Department of Art and Art History News

Q+A with Rachel Simone Weil

Sun. August 30, 2015


woman wearing bright green and pink and white striped shirt poses for photo
Photo by Marjorie Becker/Chiptography

Rachel Simone Weil (M.F.A. in Design, 2014) is an experimental video game developer and design historian whose work explores the intersections of femininity and twentieth-century gaming. Weil runs FEMICOM, the feminine computer museum, creates NES games and glitch art under the alias Party Time! Hexcellent!, and helps organize Austin's monthly indie games event, Juegos Rancheros.

She answered the following questions by email.

FEMICOM Museum was started around the time you also began the M.F.A. program in Design at UT Austin. How did your goals for FEMICOM Museum change as you progressed through the program?

Rachel Simone Weil: I founded FEMICOM Museum right before my graduate studies began, and I'm certain that the two informed one another throughout my time as a student at UT Austin. Since the beginning, my goal with FEMICOM has been to document the history of femininity in video games and game culture. But as a student, I was pressed to ask myself why: Why does this matter to me? Why should it matter to others? My coursework in design as well as in outside disciplines such as rhetoric, Japanese history, and girls' media studies played a critical role in finding answers. I realized that FEMICOM wasn't really just about archiving video games about fashion and dating; it was also about broader concerns such as historical erasure, adult anxieties around girlhood, and the place of girls and women in computing history.

You describe yourself as a video game developer and design historian, but you also make art for the Nintendo Entertainment System. So you're also an artist. How do all these titles and hats work together in your practice?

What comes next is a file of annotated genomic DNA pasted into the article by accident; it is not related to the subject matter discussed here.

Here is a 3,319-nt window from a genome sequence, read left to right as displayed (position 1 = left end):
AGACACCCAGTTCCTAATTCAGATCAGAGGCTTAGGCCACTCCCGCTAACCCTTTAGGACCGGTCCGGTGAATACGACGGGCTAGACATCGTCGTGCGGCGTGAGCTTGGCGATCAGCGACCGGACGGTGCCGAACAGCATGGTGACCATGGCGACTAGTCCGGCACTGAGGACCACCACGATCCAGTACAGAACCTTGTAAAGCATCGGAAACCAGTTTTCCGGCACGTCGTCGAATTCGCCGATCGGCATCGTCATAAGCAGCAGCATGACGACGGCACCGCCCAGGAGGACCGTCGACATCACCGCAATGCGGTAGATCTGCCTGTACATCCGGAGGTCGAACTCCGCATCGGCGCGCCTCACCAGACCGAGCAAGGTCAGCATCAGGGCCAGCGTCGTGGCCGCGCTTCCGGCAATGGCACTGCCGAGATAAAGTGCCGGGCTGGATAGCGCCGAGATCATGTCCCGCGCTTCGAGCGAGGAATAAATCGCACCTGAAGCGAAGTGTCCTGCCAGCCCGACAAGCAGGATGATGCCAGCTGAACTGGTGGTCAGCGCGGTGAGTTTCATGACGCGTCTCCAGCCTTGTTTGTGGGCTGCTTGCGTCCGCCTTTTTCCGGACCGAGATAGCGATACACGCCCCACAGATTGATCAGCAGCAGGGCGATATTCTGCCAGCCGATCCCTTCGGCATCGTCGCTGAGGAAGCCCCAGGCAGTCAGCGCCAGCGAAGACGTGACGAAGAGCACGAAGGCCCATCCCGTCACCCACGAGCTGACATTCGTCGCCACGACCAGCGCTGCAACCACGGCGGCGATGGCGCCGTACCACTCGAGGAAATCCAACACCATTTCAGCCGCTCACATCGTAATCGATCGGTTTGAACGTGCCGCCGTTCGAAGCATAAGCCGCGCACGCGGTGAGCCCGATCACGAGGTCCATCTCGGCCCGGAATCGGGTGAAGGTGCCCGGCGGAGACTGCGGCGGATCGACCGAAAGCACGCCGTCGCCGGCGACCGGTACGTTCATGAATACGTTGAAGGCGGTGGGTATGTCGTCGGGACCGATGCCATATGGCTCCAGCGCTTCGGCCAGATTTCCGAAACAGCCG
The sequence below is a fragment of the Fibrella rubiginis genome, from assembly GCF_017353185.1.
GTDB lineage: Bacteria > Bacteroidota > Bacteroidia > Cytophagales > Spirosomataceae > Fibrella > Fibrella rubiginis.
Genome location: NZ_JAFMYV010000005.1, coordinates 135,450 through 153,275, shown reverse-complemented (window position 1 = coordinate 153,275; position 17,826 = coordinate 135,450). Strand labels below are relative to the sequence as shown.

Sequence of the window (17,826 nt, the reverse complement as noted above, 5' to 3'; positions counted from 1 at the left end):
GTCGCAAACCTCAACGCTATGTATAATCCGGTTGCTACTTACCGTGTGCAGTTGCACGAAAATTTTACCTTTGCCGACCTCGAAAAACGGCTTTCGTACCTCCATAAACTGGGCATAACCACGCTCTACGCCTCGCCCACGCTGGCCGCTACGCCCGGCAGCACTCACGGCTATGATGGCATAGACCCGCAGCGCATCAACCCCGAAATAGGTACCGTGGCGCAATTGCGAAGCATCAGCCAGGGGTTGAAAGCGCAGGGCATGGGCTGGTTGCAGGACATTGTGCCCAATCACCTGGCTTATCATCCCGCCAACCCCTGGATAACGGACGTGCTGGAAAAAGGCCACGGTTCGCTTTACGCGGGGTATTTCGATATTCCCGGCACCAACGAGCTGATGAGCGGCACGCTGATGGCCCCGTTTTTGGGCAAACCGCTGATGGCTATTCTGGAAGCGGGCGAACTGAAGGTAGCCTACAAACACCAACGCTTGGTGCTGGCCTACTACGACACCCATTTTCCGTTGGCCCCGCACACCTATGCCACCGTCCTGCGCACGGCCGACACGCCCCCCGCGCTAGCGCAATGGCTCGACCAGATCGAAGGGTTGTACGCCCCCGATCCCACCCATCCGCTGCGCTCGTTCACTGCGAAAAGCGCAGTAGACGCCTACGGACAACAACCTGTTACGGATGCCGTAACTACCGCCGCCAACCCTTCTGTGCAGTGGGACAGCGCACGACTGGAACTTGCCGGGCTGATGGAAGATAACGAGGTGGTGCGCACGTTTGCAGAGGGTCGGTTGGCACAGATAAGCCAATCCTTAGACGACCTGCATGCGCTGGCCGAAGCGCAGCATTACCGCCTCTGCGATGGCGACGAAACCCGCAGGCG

RSW: They do all come together, it seems! The video games I create for the NES are mostly experimental art games or little interactive installations. I don't imagine ever selling them alongside the latest console or mobile games. I'm interested in engaging with the history of femininity in video games, and in the name of historical accuracy, I go to all kinds of trouble to develop games for hardware that's been obsolete for decades. So there's little commercial application for something like that. But it does allow me these opportunities to simultaneously play the role of Good Historian and Bad Historian. The Good Historian does all the archival and curation work for FEMICOM, while the Bad Historian dreams up all these new video games and passes them off as old artifacts. All together, it points toward this idea of very seriously questioning what we believe to be true about the history of video games and computing.

This summer, you received a residency at MASS Gallery. What are you aspirations for the time?

RSW: During my artist residency at MASS Gallery, I'll be playing more Bad Historian. I'm making artifacts and ephemera from feminine 1980s and 1990s video arcades that never existed. As someone whose primary mode of working is programming rather than building in the physical world, I'm excited to have the opportunity to do weird work that gets me way outside of my comfort zone.

What other upcoming projects are you excited about?

RSW: For the second time, I'm helping put together Fantastic Arcade, an experimental arcade that pops up at the Highball during the Alamo Drafthouse's Fantastic Fest. This year, Fantastic Arcade starts on September 28. And for the second time this semester, I'll be teaching Game History and Critical Theory here at UT Austin.

Upcoming events:

Artist Talk at MASS Gallery
Thursday, August 27, 7 p.m.

FEMICOM Museum will have a pop-up games exhibition at the Victoria and Albert Museum in London
Friday, August 28, 2015, 6:30 p.m.

Open Studios at MASS Gallery
Friday, September 4, 7–11 p.m.

Follow Weil on Twitter @FEMICOMuseum